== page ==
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Motion in a Circle Question

  1. Nov 6, 2011 #1
    1. The problem statement, all variables and given/known data
    Can someone check if this is right? The time seems okay, but the work I feel is wrong

    A ball with moment of inertia 0.1kg · m2 is rotating on a table, but
    friction is slowing it down with constant angular acceleration. The ball is originally spinning at 2π radians per second, but slows down to 10 percent of that value in 2 seconds


    1) How long does it take the ball to come to rest (time since it began spinning)
    2)How much work is done on the ball to bring it to rest


    2. Relevant equations
    1)Since angular acceleration is constant, we use ∆ω = α∆t
    2)W = ∆K = Kf − Ki = 0 −1/2Iω


    3. The attempt at a solution
    1) Since I have the ball spinning at 2π/sec, and it slows down -10% of the original speed in two seconds, so i plug in the information into the equation. so Δw= (-.10)(2π)/2sec which equals -.314159. Which then I can solve for t. New equation: t=Δw/α. So -.314159/-.628318= 5 Sec.
    2) (-1/2)(.1kg*m^2)(.628318)^2=-.0197J
     
  2. jcsd
  3. Nov 6, 2011 #2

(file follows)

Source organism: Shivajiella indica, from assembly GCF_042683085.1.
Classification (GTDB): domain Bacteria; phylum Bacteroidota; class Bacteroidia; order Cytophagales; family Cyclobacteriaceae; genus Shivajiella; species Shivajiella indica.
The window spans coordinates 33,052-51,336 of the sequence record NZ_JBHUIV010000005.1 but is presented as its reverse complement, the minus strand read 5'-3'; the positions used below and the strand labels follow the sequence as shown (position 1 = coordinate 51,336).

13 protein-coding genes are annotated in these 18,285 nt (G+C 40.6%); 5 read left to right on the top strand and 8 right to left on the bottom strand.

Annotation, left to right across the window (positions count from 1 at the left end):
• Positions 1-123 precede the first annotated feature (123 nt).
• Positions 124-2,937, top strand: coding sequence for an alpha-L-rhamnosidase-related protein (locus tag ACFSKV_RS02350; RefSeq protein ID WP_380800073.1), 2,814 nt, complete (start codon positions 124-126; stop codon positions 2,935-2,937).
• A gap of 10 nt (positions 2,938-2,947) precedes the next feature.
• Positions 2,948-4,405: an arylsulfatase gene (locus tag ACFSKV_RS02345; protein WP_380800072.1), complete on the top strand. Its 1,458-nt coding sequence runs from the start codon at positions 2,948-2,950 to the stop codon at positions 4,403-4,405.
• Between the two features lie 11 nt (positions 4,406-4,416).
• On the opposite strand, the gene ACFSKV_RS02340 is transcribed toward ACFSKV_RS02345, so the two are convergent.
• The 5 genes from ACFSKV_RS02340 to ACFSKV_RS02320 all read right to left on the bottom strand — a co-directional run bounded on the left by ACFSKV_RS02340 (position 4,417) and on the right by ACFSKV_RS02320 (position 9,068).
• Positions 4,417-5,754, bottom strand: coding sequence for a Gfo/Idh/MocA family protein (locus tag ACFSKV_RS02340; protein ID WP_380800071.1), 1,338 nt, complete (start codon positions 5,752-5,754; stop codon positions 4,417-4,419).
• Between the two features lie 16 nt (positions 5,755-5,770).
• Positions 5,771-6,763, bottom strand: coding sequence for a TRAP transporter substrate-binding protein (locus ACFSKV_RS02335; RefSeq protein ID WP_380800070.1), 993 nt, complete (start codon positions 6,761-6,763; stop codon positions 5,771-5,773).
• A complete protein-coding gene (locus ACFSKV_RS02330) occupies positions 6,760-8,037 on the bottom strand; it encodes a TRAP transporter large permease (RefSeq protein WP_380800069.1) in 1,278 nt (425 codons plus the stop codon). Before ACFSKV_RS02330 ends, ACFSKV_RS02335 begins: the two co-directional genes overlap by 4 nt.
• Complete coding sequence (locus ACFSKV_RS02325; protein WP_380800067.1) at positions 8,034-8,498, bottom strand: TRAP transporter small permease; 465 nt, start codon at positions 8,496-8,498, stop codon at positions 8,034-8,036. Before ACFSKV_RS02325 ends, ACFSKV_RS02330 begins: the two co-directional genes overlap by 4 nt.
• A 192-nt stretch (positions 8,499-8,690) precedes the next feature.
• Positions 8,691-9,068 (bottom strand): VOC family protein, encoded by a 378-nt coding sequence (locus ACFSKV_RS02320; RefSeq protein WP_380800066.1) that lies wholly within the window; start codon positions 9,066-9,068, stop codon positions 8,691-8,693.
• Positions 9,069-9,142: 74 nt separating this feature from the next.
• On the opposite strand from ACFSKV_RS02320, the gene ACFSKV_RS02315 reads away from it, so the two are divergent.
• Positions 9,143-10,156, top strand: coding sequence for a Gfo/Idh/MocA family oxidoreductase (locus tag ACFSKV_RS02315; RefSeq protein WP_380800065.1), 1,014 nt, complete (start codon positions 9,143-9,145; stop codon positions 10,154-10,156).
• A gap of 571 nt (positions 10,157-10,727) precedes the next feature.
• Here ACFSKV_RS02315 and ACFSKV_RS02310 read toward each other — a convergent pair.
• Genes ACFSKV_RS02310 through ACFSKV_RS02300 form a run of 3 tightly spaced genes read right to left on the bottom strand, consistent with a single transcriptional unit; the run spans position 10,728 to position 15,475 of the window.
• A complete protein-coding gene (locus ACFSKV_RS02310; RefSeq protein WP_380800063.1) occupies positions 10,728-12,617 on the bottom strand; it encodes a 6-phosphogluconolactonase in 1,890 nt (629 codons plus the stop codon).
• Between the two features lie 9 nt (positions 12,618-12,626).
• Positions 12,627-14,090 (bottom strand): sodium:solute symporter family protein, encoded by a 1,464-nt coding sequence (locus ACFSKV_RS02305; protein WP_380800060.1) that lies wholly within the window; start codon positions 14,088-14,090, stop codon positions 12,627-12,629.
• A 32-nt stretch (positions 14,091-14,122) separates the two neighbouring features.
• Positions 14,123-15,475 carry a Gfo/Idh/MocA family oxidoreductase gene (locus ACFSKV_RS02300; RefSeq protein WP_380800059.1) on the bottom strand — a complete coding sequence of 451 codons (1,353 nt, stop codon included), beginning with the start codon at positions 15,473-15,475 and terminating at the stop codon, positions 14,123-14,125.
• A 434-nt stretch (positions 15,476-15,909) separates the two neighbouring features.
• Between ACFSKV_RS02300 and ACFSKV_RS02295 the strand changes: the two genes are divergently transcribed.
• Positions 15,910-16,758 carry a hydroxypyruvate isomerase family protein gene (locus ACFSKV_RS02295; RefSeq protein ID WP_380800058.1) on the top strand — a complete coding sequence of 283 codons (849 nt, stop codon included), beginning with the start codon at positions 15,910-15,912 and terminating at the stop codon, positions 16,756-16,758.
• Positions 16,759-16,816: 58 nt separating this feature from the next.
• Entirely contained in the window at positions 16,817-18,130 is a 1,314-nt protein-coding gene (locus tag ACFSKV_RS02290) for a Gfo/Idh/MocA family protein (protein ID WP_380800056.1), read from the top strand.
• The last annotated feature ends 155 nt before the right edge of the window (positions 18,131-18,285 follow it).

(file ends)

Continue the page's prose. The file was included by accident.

Andrew Mason

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    Check this. The rotational kinetic energy has dimensions of kg m^2/sec^2. This has dimension of kg m^2/sec.
    Better to find the algebraic solution and then plug in numbers.

    First, find the angular deceleration α. Then use that to find the time it takes to stop using the correct expression for rotational energy.

    AM
     
  4. Nov 6, 2011 #3
    So to find α, I am still using Δω/Δt correct?
     
  5. Nov 6, 2011 #4

    Andrew Mason

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    Correct. You don't have to use energy to work out the time it takes to stop. Just use α = Δω/Δt. What is the change in ω when it stops? Knowing α and Δω you can work out the Δt.

    AM
     
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